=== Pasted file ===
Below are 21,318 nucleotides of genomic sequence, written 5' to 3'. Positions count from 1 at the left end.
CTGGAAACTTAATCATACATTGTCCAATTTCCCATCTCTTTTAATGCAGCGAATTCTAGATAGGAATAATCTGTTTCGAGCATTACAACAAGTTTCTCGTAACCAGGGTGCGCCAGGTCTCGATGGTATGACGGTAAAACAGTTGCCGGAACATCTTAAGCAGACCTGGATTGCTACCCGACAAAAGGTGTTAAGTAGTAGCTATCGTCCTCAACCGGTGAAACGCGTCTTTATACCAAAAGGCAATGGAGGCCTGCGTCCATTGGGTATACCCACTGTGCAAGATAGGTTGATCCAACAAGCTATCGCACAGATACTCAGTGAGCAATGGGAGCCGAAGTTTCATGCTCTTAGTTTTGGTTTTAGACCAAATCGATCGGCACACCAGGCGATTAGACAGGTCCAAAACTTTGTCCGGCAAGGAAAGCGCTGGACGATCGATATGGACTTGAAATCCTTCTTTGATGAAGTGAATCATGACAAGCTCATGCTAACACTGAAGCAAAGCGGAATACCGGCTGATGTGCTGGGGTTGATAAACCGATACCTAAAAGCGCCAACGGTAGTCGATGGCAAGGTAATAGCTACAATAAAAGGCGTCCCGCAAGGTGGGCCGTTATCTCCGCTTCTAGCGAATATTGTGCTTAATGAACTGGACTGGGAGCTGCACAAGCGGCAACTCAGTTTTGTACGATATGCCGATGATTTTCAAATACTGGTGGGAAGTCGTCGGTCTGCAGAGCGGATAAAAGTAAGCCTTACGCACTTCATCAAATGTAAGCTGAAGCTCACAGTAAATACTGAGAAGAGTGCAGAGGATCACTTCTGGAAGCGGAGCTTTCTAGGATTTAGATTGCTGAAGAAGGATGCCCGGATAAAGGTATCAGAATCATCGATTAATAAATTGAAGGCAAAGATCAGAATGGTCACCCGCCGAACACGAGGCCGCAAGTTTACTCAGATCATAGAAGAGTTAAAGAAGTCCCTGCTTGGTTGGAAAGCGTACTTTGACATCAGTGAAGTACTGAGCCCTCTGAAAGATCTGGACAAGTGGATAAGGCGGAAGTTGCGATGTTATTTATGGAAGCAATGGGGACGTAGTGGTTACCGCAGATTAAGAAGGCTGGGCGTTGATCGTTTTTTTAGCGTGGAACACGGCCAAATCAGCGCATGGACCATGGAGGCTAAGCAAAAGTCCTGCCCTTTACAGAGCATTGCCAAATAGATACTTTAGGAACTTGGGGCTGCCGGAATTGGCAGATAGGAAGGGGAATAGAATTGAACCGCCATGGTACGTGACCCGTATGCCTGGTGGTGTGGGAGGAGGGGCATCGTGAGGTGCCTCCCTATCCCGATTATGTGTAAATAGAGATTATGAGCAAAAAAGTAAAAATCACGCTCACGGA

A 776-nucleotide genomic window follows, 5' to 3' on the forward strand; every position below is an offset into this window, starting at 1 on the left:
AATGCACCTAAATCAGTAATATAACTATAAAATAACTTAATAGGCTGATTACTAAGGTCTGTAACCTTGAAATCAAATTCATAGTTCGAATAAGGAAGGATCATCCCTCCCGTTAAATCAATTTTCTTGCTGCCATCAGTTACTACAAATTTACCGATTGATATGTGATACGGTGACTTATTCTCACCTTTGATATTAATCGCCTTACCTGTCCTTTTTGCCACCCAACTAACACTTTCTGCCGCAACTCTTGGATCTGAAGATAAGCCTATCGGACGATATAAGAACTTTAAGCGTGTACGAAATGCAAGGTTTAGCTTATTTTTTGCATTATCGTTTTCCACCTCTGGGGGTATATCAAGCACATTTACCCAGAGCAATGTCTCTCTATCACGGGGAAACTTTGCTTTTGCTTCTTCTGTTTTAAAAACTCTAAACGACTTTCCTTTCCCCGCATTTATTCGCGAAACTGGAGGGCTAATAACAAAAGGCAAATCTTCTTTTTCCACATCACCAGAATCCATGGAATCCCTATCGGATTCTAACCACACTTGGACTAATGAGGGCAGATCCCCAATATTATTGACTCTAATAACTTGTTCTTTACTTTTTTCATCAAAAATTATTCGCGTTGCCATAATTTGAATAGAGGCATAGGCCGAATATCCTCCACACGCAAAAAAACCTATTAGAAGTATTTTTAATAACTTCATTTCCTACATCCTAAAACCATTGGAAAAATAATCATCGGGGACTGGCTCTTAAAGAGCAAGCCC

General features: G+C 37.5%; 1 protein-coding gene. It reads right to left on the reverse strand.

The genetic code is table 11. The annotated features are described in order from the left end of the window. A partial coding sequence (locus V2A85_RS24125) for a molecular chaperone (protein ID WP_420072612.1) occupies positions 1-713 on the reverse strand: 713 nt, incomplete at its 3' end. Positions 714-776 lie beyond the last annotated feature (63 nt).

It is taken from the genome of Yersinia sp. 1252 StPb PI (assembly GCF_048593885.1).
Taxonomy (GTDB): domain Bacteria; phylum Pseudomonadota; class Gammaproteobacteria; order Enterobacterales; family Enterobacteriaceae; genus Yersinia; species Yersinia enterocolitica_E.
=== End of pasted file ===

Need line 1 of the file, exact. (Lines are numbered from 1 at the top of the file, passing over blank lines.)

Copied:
Below are 21,318 nucleotides of genomic sequence, written 5' to 3'. Positions count from 1 at the left end.